Whether it’s celebrating Chinese New Year with a plate full of rice cakes and other delicious delicacies or decorating the Christmas tree on the 1st of December, most families embrace tradition even if it’s as simple as a Sunday roast. However, what many of us do not realise is how essential these traditions are to the emotional development of children. Traditions offer quality time, relationship building, identity, security and memories that will last forever.
There is no wiser investment than spending quality time with your family; the profits stretch far beyond the wonderful memories you have to look back on. As traditions typically involve the whole family, it creates the opportunity for quality time which can unfortunately be so easy to forgo for many busy families. For the purposes of regular, quality family time, a sit-down meal every Sunday can do the trick. The practice of bonding over a meal has been a way for humans to connect since our ancestors used to do it around a fire. Over time, the many conversations and memories shared over the dinner table will create a sense of belonging for each family member which is especially important for the mini members.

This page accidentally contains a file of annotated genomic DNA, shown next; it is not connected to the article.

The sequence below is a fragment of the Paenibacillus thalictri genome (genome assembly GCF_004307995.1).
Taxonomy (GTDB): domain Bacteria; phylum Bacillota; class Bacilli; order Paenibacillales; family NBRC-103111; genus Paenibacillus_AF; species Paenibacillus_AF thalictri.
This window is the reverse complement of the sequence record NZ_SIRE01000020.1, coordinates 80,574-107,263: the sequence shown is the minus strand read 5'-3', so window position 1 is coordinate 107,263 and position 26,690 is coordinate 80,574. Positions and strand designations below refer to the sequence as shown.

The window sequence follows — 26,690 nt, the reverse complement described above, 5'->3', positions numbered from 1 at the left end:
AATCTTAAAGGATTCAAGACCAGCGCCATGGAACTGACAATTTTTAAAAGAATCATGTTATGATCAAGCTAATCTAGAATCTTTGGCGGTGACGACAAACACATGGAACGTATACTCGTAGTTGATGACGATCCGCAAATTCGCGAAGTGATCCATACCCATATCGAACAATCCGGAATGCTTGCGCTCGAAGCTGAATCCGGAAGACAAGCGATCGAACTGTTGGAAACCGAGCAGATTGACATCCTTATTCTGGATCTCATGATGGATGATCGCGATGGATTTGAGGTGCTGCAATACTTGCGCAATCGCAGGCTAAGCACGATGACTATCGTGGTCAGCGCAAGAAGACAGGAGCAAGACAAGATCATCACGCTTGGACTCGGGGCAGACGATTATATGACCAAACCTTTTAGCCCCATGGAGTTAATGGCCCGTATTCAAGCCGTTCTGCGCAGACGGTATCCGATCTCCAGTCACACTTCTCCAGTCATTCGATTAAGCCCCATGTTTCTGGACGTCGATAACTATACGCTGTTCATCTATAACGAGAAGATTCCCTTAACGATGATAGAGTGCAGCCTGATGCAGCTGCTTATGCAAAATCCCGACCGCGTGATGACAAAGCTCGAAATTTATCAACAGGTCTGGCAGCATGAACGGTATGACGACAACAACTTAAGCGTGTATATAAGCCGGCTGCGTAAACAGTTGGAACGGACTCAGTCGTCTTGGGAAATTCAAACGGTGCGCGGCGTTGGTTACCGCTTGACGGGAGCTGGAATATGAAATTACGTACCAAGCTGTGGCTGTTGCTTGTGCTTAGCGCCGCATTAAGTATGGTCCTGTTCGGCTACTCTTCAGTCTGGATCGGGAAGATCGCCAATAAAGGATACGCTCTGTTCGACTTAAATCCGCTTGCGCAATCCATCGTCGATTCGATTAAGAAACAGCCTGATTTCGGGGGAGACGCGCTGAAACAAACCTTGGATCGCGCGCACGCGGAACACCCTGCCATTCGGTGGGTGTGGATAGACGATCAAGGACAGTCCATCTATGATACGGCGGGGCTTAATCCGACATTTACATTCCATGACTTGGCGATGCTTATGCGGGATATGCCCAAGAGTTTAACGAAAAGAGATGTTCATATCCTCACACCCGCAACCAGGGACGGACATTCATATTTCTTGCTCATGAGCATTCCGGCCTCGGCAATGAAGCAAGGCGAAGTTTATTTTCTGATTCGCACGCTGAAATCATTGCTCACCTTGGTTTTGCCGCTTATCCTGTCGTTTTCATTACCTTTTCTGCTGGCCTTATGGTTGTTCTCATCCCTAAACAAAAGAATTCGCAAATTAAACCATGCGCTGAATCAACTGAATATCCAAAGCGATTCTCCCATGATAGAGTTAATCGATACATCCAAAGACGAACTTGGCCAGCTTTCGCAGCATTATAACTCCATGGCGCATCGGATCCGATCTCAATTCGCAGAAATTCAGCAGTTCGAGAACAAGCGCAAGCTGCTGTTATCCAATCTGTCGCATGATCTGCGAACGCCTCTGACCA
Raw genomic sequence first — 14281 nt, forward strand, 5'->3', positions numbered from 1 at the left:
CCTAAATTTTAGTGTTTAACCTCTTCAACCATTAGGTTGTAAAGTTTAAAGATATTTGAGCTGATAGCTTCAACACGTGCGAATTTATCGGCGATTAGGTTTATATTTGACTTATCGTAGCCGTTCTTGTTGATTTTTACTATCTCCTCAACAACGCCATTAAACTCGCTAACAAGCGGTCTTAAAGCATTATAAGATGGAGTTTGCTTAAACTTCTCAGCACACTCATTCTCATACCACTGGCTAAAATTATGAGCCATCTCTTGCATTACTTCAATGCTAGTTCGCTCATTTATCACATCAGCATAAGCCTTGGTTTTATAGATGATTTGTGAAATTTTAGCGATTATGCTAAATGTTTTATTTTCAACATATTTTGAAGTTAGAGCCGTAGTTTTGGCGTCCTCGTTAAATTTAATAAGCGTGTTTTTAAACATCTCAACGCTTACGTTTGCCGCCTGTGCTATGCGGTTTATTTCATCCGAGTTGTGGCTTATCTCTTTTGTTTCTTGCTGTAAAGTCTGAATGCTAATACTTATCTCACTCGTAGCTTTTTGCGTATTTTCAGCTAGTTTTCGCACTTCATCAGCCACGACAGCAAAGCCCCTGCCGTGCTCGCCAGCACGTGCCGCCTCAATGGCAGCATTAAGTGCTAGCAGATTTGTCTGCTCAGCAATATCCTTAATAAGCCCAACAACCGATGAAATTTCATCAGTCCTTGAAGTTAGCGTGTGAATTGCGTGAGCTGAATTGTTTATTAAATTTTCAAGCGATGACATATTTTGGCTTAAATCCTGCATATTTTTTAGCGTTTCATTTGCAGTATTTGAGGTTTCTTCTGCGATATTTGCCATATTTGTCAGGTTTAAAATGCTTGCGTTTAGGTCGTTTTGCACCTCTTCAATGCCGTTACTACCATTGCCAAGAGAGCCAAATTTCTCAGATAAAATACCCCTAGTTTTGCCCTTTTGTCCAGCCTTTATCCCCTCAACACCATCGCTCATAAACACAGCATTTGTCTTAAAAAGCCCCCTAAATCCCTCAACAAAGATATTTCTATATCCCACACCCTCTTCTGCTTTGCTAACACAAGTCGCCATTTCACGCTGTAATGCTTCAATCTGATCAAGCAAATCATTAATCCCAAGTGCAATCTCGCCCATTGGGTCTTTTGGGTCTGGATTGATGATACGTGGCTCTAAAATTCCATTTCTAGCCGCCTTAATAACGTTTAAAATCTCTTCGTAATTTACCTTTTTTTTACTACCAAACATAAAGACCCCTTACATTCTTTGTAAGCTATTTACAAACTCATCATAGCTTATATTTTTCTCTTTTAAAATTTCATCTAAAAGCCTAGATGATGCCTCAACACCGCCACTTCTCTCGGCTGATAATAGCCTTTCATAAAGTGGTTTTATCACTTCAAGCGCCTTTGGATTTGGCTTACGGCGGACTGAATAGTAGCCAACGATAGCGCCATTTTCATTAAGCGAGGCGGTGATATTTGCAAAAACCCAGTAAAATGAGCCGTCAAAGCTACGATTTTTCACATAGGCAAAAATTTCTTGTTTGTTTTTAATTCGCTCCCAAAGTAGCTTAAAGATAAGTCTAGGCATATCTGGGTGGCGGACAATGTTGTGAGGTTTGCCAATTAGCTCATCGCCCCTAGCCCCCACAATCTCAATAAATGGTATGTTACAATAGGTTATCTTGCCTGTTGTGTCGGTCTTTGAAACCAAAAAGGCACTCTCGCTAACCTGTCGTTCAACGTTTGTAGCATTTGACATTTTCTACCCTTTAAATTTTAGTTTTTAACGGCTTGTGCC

A child gains their identity from their main life influencers. Who they are, their history, where they live and what is expected of them is all information a child gathers from their family (especially those under 5). Traditions act as a source for this information. For example if a child is born into a Christian family, the tradition of going to church every Sunday and praying before eating their meals will teach them about their identity through their family’s beliefs and values. The formation of identity is an on-going process however for children it can offer them a sense of self-worth as they begin to understand where they fit into the world and who they are.
Perhaps the most significant benefit of traditions is that they can provide structure and stability. The consistency of traditions promotes positive emotional development of children as they are provided with a foundation of stability that remains unwavering throughout various life changes. For example, moving to a new home can be daunting for the whole family but by continuing to deliver stability through traditions of a family dinner together every Sunday, it offers an element of comfort for the younger children as well as the whole family. Additionally performing a ‘ritual’ as a tradition before a stressful task can actually reduce anxiety levels and increase confidence for our little ones. For this reason, creating rituals for good luck from a young age may be very helpful for you child’s first day of school. It can be as simple as a “bear hug” that is given before bed to ‘make sure’ your little one doesn’t have bad dreams. The bear hug will then represent comfort and become a symbol of safety in times of need.
Along with benefiting the emotional development of children, research has found that families who engage in traditions report a stronger connection and unity than families that have not established rituals together. So if you haven’t quite established any traditions in your family yet, here is your chance and a few great reasons to start.